And in case you need further motivation, as I noted in the previous post here I’m working on a book about maker communities. One of the coauthors, Jarkko Moilanen, works in Helsinki and I’d like a chance to get with him face-to-face for a bit. I also hope to interview former Maemo/MeeGo community members (now with Jolla) to get their perspective on collaborative communities.
I have many friends in Finland and several of them have jumped in to help. But so far it’s not nearly enough– I’m being beaten pretty soundly by another contestant and could use all the assistance I can muster.
All of this has been a lot of work, especially in my very conservative locale. Every time I hit some sort of social or functional wall, I think, someone should write a maker community how-to book.
And when a common political rant emerged on the hackerspaces.org general discussion list on that very subject, it all came together for me: *I* should write that book.
Fort Worth is surrounded by many nice lakes and as a consequence we have more than our share of committed fish stalkers. But I’m curious: why wouldn’t that sort of dedication translate to opportunities in technology?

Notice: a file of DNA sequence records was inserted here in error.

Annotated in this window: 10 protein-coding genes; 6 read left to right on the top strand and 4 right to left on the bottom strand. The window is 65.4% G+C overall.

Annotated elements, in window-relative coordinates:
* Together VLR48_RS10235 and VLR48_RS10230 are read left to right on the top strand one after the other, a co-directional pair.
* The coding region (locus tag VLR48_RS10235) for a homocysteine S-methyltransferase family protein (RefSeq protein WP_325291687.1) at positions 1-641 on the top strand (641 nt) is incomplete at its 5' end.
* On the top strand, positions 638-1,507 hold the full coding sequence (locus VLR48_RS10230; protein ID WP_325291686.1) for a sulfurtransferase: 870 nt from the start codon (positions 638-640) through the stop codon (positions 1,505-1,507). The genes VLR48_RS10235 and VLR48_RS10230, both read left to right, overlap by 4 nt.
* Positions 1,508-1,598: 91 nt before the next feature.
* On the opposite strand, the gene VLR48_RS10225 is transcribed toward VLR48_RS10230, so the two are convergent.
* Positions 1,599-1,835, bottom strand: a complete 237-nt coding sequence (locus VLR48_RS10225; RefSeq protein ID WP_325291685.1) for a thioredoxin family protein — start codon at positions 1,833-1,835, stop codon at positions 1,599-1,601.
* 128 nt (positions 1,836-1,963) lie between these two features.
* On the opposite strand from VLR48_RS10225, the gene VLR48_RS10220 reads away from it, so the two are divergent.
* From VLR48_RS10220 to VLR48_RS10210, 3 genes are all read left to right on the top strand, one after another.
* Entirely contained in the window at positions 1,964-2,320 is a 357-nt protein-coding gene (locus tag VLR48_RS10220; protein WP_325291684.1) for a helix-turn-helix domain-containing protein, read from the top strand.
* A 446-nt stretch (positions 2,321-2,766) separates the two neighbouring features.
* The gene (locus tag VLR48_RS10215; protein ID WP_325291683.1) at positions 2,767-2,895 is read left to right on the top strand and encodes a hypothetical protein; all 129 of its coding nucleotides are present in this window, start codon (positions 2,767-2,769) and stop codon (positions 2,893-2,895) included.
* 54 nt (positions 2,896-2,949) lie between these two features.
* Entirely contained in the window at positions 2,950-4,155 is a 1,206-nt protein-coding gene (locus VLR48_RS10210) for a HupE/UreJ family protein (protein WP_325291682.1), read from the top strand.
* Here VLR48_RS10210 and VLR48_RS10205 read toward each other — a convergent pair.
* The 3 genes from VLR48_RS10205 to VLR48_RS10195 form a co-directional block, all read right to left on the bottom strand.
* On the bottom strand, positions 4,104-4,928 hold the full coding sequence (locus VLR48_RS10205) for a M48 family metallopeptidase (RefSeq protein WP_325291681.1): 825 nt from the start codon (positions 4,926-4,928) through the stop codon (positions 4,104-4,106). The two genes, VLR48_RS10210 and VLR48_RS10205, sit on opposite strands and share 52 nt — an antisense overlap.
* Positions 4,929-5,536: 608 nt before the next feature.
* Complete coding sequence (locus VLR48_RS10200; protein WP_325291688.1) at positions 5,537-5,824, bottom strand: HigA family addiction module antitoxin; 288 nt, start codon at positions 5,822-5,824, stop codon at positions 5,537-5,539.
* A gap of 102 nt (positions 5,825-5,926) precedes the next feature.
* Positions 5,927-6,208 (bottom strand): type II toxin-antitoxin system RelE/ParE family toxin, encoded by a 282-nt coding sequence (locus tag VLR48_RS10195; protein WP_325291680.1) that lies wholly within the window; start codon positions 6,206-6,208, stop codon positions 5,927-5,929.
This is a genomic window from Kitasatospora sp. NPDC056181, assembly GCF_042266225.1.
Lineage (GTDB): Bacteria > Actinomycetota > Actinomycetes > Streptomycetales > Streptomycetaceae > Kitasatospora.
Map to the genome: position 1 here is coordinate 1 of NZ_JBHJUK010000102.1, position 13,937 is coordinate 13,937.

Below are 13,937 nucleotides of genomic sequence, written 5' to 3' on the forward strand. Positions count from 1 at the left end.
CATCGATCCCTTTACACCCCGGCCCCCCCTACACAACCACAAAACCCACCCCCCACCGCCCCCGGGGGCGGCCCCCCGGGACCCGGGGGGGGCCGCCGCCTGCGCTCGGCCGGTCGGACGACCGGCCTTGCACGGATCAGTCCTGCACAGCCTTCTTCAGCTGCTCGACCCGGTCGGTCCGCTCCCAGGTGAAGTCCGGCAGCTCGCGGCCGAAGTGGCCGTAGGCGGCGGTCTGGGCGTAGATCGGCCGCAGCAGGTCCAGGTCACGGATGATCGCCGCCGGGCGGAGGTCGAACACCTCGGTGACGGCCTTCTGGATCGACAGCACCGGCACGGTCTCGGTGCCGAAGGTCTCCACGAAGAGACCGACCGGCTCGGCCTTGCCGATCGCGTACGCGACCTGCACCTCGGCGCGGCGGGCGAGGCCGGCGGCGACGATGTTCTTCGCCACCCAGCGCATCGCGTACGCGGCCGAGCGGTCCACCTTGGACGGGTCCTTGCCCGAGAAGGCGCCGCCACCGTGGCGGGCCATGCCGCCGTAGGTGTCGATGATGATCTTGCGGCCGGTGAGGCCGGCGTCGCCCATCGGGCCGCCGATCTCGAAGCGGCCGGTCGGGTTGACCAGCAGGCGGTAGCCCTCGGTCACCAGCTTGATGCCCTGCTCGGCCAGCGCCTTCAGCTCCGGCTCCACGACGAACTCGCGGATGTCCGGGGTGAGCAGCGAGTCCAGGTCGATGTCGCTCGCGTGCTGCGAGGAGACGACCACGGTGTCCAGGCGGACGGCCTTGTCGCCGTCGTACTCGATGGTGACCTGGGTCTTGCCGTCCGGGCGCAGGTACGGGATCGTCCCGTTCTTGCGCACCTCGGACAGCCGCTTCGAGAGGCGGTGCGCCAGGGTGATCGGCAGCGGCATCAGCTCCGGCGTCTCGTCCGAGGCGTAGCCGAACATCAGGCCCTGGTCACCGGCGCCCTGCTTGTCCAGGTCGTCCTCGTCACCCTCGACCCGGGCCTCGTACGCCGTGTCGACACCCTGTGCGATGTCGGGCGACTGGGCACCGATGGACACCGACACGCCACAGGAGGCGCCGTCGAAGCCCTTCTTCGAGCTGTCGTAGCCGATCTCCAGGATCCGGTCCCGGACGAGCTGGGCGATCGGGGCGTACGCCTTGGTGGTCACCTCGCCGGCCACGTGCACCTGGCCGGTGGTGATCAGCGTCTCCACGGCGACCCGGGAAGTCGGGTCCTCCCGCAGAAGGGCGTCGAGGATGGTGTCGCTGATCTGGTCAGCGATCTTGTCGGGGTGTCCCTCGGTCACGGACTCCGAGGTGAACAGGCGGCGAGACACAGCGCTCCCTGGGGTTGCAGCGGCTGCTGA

That’s not just a rhetorical question. As I wrote last time [“Cowboys and Culture“], we can be a laid-back bunch in these parts, exhibiting a skepticism over urgency that would make Show-Me-Staters proud. And as I promised in that previous article, I will now share the perfect example of one that got away… and maybe shouldn’t have.
I’m behind on publishing some content but an opportunity has come up that trumps just about everything else. Except beer and pizza. First the background.